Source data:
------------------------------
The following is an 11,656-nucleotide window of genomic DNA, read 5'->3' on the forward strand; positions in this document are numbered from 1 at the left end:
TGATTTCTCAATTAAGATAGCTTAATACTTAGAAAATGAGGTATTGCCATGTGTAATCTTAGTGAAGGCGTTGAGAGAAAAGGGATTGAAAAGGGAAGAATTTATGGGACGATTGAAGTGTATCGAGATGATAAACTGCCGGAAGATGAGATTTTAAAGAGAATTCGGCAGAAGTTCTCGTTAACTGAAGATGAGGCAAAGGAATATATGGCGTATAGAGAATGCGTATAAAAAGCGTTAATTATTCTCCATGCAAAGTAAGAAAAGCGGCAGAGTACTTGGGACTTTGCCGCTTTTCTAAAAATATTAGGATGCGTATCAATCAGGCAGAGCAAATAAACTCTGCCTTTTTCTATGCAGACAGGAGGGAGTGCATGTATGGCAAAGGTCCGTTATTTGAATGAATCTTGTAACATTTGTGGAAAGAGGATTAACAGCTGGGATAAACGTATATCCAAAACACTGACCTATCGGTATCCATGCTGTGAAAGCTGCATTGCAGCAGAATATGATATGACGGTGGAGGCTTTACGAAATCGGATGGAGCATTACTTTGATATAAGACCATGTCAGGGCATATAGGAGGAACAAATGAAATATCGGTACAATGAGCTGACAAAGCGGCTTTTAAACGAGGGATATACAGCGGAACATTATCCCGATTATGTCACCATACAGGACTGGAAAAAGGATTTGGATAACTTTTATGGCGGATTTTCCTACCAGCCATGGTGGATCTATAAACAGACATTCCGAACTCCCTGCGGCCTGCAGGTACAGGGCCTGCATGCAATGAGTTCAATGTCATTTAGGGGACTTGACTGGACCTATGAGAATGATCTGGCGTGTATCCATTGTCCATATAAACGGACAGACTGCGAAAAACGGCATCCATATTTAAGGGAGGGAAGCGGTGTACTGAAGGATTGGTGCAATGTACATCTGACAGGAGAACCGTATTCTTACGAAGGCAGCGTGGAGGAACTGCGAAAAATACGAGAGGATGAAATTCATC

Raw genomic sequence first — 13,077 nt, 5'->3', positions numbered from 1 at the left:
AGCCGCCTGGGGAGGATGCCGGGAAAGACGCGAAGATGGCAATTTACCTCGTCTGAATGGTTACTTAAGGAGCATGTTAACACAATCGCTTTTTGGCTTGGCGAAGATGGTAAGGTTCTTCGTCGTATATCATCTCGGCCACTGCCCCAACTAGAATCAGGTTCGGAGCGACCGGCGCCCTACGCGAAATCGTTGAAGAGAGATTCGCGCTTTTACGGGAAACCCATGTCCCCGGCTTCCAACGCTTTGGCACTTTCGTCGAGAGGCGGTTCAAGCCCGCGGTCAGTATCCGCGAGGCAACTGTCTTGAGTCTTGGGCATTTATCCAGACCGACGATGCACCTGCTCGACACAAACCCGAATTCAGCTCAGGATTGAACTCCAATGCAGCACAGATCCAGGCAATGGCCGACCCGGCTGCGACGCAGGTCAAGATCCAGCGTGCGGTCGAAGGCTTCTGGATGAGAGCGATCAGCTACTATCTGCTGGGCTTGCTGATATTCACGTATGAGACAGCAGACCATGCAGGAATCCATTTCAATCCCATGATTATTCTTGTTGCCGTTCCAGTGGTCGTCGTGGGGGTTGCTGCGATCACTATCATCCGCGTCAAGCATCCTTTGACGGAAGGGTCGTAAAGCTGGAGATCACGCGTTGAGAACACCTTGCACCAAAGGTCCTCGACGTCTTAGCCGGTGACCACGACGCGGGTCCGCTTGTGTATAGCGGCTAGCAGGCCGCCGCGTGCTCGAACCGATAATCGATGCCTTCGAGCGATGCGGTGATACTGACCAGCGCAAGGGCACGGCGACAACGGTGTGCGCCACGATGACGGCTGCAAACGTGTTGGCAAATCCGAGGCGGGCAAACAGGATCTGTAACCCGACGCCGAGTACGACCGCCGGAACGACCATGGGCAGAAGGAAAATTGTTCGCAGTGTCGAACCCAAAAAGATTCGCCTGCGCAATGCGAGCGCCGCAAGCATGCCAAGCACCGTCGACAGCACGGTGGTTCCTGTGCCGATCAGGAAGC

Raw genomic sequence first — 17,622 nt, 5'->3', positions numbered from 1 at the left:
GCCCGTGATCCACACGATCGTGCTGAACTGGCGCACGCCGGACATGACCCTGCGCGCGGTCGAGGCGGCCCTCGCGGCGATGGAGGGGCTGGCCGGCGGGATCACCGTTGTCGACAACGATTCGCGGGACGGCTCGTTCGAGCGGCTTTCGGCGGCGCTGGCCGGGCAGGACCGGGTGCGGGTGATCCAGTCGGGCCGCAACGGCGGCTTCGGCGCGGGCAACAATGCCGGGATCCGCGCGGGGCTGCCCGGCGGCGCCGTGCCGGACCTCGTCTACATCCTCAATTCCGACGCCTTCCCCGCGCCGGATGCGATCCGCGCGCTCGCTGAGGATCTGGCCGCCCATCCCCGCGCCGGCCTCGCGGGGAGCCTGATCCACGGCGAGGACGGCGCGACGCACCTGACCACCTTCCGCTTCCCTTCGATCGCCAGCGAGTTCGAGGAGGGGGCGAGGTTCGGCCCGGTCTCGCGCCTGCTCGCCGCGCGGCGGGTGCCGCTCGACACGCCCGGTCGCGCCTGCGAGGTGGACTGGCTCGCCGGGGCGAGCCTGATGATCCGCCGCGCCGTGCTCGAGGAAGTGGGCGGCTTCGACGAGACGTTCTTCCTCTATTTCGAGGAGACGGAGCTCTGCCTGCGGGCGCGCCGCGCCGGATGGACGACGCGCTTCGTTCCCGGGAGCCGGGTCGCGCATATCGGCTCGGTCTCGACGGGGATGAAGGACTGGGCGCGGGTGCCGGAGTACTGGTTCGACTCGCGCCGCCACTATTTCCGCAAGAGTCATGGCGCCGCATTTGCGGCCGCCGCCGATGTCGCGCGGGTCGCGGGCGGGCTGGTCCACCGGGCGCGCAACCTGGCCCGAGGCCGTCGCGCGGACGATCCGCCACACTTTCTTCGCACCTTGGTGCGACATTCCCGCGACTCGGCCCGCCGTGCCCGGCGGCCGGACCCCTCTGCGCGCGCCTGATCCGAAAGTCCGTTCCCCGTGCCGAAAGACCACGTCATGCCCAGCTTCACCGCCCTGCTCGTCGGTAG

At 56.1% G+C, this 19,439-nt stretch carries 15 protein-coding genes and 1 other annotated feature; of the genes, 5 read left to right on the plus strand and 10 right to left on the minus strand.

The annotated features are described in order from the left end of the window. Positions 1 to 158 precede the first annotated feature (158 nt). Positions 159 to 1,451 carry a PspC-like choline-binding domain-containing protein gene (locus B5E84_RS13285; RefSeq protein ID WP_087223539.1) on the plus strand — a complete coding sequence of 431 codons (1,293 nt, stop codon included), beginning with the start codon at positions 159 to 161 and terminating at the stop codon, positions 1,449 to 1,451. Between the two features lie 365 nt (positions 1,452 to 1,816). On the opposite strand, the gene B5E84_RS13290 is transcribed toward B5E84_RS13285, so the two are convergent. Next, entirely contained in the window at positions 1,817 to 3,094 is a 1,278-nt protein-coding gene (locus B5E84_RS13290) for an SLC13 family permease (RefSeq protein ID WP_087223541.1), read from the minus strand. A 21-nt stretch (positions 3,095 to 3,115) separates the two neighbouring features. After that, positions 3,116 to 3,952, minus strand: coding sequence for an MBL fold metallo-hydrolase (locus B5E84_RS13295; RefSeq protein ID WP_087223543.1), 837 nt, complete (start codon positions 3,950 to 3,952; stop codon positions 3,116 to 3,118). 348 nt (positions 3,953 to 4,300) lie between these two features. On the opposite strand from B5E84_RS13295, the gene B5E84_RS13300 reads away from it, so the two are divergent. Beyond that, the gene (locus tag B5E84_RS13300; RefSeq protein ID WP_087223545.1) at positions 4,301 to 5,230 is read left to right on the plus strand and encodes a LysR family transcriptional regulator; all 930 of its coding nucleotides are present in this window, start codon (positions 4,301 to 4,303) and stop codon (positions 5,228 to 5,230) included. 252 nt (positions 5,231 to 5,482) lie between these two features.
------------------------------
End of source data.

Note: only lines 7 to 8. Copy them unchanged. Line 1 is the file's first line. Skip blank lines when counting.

At 56.1% G+C, this 19,439-nt stretch carries 15 protein-coding genes and 1 other annotated feature; of the genes, 5 read left to right on the plus strand and 10 right to left on the minus strand.

The annotated features are described in order from the left end of the window. Positions 1 to 158 precede the first annotated feature (158 nt). Positions 159 to 1,451 carry a PspC-like choline-binding domain-containing protein gene (locus B5E84_RS13285; RefSeq protein ID WP_087223539.1) on the plus strand — a complete coding sequence of 431 codons (1,293 nt, stop codon included), beginning with the start codon at positions 159 to 161 and terminating at the stop codon, positions 1,449 to 1,451. Between the two features lie 365 nt (positions 1,452 to 1,816). On the opposite strand, the gene B5E84_RS13290 is transcribed toward B5E84_RS13285, so the two are convergent. Next, entirely contained in the window at positions 1,817 to 3,094 is a 1,278-nt protein-coding gene (locus B5E84_RS13290) for an SLC13 family permease (RefSeq protein ID WP_087223541.1), read from the minus strand. A 21-nt stretch (positions 3,095 to 3,115) separates the two neighbouring features. After that, positions 3,116 to 3,952, minus strand: coding sequence for an MBL fold metallo-hydrolase (locus B5E84_RS13295; RefSeq protein ID WP_087223543.1), 837 nt, complete (start codon positions 3,950 to 3,952; stop codon positions 3,116 to 3,118). 348 nt (positions 3,953 to 4,300) lie between these two features. On the opposite strand from B5E84_RS13295, the gene B5E84_RS13300 reads away from it, so the two are divergent. Beyond that, the gene (locus tag B5E84_RS13300; RefSeq protein ID WP_087223545.1) at positions 4,301 to 5,230 is read left to right on the plus strand and encodes a LysR family transcriptional regulator; all 930 of its coding nucleotides are present in this window, start codon (positions 4,301 to 4,303) and stop codon (positions 5,228 to 5,230) included. 252 nt (positions 5,231 to 5,482) lie between these two features.